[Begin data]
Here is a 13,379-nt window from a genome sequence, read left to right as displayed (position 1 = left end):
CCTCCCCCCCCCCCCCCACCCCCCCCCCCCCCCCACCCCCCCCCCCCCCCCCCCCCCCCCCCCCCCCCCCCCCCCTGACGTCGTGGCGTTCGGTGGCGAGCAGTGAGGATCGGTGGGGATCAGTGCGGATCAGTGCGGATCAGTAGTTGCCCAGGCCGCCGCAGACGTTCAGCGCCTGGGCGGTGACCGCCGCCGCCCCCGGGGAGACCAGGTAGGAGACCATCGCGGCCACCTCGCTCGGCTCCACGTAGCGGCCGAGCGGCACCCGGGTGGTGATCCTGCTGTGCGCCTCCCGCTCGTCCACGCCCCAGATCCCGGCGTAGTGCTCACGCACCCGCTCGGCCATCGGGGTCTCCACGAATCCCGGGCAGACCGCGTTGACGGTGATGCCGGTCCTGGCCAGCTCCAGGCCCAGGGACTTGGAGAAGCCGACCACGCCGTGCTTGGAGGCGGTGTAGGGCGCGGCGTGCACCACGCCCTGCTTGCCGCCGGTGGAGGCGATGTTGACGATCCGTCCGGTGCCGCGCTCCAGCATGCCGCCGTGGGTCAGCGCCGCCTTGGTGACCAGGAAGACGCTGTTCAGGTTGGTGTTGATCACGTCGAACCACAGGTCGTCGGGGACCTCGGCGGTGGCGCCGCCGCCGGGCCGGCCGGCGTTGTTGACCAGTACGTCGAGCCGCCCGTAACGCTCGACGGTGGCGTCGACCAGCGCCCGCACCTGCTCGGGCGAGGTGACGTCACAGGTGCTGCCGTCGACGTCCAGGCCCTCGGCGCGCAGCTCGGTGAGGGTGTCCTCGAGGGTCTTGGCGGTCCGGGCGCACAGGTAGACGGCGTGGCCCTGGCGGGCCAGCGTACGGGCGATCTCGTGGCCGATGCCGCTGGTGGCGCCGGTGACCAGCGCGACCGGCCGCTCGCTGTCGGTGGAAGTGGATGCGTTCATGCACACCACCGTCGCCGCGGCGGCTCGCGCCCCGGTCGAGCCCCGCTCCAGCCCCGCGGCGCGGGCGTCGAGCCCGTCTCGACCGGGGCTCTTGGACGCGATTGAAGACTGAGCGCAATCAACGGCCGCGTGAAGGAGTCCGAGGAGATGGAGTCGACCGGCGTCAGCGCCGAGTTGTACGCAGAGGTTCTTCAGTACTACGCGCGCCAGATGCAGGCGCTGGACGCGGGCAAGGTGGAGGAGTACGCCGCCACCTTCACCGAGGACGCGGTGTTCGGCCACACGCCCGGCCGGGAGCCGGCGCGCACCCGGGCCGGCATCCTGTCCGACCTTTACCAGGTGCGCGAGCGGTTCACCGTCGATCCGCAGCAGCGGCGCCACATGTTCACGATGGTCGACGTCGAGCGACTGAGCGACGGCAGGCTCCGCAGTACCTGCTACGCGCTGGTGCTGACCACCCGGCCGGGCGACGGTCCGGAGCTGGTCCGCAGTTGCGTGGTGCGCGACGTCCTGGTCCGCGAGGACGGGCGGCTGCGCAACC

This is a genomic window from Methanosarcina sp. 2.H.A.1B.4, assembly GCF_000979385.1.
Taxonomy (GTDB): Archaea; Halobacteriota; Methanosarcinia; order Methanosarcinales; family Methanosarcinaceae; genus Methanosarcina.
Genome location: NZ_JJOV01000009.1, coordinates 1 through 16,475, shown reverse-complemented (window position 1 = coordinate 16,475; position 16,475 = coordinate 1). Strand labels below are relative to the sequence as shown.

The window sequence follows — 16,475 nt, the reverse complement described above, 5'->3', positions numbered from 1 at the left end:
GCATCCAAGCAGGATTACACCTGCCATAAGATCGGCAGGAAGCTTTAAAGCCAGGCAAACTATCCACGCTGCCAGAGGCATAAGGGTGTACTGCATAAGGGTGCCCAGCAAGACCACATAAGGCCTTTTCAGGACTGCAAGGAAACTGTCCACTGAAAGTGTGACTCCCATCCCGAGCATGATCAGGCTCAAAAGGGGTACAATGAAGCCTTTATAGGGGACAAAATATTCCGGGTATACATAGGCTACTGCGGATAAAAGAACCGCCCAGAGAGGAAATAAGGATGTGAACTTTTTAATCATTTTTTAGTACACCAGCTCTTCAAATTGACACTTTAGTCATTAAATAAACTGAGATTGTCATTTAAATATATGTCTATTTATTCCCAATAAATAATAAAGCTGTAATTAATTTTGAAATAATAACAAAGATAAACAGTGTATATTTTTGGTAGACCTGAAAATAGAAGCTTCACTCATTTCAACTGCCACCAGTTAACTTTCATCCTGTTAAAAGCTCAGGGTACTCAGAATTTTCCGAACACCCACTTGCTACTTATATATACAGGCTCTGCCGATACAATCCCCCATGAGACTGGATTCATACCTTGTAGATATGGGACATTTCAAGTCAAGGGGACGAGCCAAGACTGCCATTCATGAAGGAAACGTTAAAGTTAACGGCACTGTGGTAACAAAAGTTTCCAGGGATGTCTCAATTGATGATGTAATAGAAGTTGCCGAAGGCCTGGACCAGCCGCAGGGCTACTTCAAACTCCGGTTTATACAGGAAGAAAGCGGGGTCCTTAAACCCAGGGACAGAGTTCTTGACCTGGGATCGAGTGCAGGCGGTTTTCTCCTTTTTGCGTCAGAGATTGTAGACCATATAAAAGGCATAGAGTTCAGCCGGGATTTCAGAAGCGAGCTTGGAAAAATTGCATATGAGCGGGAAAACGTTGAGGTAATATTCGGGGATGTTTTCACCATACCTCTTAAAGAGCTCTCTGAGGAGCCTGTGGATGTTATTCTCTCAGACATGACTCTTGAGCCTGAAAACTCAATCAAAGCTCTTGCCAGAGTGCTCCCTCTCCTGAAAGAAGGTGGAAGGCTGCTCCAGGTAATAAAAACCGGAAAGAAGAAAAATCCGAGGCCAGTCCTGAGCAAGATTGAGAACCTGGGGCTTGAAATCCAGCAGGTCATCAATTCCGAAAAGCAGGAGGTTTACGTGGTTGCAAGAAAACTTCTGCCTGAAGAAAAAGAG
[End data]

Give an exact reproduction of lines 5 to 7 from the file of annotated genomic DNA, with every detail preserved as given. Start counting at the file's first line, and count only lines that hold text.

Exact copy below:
Genome location: NZ_JJOV01000009.1, coordinates 1 through 16,475, shown reverse-complemented (window position 1 = coordinate 16,475; position 16,475 = coordinate 1). Strand labels below are relative to the sequence as shown.

The window sequence follows — 16,475 nt, the reverse complement described above, 5'->3', positions numbered from 1 at the left end:
GCATCCAAGCAGGATTACACCTGCCATAAGATCGGCAGGAAGCTTTAAAGCCAGGCAAACTATCCACGCTGCCAGAGGCATAAGGGTGTACTGCATAAGGGTGCCCAGCAAGACCACATAAGGCCTTTTCAGGACTGCAAGGAAACTGTCCACTGAAAGTGTGACTCCCATCCCGAGCATGATCAGGCTCAAAAGGGGTACAATGAAGCCTTTATAGGGGACAAAATATTCCGGGTATACATAGGCTACTGCGGATAAAAGAACCGCCCAGAGAGGAAATAAGGATGTGAACTTTTTAATCATTTTTTAGTACACCAGCTCTTCAAATTGACACTTTAGTCATTAAATAAACTGAGATTGTCATTTAAATATATGTCTATTTATTCCCAATAAATAATAAAGCTGTAATTAATTTTGAAATAATAACAAAGATAAACAGTGTATATTTTTGGTAGACCTGAAAATAGAAGCTTCACTCATTTCAACTGCCACCAGTTAACTTTCATCCTGTTAAAAGCTCAGGGTACTCAGAATTTTCCGAACACCCACTTGCTACTTATATATACAGGCTCTGCCGATACAATCCCCCATGAGACTGGATTCATACCTTGTAGATATGGGACATTTCAAGTCAAGGGGACGAGCCAAGACTGCCATTCATGAAGGAAACGTTAAAGTTAACGGCACTGTGGTAACAAAAGTTTCCAGGGATGTCTCAATTGATGATGTAATAGAAGTTGCCGAAGGCCTGGACCAGCCGCAGGGCTACTTCAAACTCCGGTTTATACAGGAAGAAAGCGGGGTCCTTAAACCCAGGGACAGAGTTCTTGACCTGGGATCGAGTGCAGGCGGTTTTCTCCTTTTTGCGTCAGAGATTGTAGACCATATAAAAGGCATAGAGTTCAGCCGGGATTTCAGAAGCGAGCTTGGAAAAATTGCATATGAGCGGGAAAACGTTGAGGTAATATTCGGGGATGTTTTCACCATACCTCTTAAAGAGCTCTCTGAGGAGCCTGTGGATGTTATTCTCTCAGACATGACTCTTGAGCCTGAAAACTCAATCAAAGCTCTTGCCAGAGTGCTCCCTCTCCTGAAAGAAGGTGGAAGGCTGCTCCAGGTAATAAAAACCGGAAAGAAGAAAAATCCGAGGCCAGTCCTGAGCAAGATTGAGAACCTGGGGCTTGAAATCCAGCAGGTCATCAATTCCGAAAAGCAGGAGGTTTACGTGGTTGCAAGAAAACTTCTGCCTGAAGAAAAAGAG